Mar 8, 2023

New Forms of Exotic Superconductivity

Posted by in categories: nanotechnology, particle physics

Graphene is a strange material. Understanding its properties is both a fundamental question of science and a promising avenue for new technologies. A team of researchers from the Institute of Science and Technology Austria (ISTA) and the Weizmann Institute of Science has studied what happens when they layer four sheets of it on top of each other and how this can lead to new forms of exotic superconductivity.

Imagine a sheet of material just one layer of atoms thick—less than a millionth of a millimeter. While this may sound fantastical, such a material exists: it is called graphene.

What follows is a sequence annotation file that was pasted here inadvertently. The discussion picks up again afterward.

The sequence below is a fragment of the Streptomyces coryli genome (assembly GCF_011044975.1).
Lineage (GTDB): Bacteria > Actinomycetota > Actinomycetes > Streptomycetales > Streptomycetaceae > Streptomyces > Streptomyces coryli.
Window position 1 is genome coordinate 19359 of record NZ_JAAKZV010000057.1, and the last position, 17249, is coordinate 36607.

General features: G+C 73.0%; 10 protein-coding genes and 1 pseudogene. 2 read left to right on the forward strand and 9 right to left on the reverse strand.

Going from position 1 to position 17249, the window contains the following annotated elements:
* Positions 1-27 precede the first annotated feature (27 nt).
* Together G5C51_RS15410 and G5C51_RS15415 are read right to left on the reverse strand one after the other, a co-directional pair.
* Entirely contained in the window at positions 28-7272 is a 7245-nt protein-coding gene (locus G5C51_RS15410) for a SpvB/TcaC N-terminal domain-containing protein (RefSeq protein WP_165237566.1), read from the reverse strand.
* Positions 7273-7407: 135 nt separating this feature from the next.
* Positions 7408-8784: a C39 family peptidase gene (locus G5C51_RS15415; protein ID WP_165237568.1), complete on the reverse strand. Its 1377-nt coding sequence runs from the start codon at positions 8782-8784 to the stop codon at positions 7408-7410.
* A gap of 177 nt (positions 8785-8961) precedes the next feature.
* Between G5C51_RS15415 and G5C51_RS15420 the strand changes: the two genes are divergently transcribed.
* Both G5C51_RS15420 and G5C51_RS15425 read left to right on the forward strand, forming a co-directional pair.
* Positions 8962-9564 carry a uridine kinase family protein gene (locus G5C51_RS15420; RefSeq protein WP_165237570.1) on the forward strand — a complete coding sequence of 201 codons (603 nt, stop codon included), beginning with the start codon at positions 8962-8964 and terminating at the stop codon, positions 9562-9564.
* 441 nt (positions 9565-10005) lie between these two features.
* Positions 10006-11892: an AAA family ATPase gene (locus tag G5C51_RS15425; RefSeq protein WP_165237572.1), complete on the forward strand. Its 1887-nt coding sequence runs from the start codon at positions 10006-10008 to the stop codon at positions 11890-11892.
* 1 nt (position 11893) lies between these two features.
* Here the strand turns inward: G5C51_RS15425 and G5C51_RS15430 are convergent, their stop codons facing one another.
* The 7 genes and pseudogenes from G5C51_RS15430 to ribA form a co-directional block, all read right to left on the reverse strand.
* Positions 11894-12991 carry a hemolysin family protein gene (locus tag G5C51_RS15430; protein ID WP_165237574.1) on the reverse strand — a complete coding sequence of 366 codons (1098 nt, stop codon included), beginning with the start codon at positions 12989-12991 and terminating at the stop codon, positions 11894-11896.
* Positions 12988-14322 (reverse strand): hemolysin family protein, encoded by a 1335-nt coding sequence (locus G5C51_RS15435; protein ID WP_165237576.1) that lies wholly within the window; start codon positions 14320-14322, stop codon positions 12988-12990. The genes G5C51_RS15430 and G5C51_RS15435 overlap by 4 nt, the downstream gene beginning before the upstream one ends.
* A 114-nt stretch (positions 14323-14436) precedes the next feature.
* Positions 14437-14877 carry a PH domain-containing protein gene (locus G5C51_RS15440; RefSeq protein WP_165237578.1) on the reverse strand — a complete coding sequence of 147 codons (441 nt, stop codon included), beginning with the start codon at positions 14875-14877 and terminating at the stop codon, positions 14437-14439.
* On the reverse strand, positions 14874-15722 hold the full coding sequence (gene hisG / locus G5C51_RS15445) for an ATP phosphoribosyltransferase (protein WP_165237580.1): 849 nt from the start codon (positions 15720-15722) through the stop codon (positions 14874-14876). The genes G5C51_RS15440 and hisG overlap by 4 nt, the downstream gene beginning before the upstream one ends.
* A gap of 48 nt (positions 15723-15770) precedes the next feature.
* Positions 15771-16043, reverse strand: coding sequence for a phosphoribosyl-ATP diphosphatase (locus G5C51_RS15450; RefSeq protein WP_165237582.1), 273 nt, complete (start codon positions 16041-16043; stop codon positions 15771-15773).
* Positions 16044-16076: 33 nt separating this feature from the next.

Graphene is an allotrope of carbon in the form of a single layer of atoms in a two-dimensional hexagonal lattice in which one atom forms each vertex. It is the basic structural element of other allotropes of carbon, including graphite, charcoal, carbon nanotubes, and fullerenes. In proportion to its thickness, it is about 100 times stronger than the strongest steel.

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